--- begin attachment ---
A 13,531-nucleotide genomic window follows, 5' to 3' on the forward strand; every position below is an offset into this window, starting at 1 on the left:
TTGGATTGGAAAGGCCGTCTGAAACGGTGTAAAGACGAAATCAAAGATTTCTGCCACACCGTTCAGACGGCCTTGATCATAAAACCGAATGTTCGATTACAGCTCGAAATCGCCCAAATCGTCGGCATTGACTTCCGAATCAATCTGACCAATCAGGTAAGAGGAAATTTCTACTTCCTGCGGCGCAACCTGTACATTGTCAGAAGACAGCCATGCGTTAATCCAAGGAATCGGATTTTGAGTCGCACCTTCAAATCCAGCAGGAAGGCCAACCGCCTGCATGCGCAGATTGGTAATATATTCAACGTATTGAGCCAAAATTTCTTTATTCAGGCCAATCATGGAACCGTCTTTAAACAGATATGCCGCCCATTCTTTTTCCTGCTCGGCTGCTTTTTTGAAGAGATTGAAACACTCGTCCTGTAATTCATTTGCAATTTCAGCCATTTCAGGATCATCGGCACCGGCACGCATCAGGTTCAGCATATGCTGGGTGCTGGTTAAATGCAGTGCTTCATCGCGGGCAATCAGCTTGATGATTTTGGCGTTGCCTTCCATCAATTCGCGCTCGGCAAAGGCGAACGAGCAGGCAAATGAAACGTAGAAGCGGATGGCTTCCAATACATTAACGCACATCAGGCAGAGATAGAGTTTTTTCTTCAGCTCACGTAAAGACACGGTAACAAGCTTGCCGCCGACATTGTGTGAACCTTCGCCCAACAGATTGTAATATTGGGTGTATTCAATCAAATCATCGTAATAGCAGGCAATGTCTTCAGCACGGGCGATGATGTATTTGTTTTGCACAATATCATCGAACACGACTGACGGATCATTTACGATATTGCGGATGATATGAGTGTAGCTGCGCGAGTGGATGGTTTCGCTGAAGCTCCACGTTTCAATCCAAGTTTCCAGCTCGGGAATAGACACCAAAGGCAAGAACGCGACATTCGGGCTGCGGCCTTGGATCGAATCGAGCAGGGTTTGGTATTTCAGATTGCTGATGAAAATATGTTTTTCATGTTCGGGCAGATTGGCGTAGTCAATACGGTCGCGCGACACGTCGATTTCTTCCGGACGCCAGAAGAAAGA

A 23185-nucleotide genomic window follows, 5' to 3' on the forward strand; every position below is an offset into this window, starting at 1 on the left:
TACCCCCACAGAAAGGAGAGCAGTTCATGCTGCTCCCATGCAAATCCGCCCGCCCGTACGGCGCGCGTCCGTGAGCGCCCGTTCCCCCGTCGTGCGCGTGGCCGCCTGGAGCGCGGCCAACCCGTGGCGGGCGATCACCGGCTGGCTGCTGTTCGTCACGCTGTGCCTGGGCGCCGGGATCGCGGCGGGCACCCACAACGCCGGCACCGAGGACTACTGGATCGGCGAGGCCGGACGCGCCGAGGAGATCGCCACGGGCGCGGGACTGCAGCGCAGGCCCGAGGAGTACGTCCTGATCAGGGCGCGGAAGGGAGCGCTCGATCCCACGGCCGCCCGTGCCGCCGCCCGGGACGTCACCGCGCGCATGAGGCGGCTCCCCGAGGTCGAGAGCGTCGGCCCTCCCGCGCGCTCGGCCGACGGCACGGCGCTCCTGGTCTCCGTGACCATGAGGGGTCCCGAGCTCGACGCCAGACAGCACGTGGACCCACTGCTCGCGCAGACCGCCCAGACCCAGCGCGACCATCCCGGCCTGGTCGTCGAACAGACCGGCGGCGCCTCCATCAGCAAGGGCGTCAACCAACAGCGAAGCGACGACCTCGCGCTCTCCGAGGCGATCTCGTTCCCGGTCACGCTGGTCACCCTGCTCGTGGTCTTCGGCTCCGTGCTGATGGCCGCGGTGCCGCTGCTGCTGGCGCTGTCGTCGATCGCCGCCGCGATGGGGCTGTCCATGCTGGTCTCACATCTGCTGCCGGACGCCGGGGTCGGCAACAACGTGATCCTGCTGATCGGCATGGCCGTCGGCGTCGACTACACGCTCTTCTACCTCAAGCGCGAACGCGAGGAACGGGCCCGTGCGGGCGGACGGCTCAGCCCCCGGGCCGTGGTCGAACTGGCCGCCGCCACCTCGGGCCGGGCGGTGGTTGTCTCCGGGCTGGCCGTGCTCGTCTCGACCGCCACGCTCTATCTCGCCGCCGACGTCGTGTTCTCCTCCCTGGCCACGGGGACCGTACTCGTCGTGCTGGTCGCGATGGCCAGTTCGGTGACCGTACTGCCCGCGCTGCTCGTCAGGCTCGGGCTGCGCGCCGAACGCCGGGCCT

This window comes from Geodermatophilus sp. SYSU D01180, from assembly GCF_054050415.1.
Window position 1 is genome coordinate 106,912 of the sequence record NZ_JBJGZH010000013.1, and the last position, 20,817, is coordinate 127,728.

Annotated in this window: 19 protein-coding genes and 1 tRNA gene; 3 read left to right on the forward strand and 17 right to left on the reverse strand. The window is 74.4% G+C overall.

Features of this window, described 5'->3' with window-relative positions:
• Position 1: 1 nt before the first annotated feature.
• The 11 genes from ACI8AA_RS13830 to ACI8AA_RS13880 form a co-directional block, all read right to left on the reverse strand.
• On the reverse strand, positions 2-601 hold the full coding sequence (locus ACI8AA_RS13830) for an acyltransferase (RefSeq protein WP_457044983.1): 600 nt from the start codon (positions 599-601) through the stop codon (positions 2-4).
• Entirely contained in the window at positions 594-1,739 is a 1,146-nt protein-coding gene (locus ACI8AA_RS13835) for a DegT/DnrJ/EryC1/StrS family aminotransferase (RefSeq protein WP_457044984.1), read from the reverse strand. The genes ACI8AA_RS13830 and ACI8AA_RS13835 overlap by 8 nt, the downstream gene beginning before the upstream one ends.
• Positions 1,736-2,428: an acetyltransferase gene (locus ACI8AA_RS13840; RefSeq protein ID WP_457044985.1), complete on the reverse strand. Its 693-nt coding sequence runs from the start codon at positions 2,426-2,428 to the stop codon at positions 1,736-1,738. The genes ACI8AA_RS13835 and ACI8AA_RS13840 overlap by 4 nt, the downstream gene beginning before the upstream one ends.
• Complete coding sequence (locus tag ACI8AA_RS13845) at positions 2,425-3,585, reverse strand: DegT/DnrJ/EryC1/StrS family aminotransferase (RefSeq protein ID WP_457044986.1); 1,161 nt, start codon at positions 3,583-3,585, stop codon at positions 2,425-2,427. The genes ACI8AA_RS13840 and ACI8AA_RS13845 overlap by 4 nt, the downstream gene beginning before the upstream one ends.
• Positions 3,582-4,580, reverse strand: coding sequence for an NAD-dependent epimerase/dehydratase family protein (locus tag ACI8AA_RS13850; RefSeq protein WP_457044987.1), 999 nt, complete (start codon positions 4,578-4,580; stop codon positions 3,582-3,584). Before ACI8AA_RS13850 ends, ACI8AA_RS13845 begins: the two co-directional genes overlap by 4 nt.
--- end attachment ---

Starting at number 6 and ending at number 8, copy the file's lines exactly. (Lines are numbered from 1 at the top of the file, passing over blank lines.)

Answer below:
Window position 1 is genome coordinate 106,912 of the sequence record NZ_JBJGZH010000013.1, and the last position, 20,817, is coordinate 127,728.

Annotated in this window: 19 protein-coding genes and 1 tRNA gene; 3 read left to right on the forward strand and 17 right to left on the reverse strand. The window is 74.4% G+C overall.

Features of this window, described 5'->3' with window-relative positions: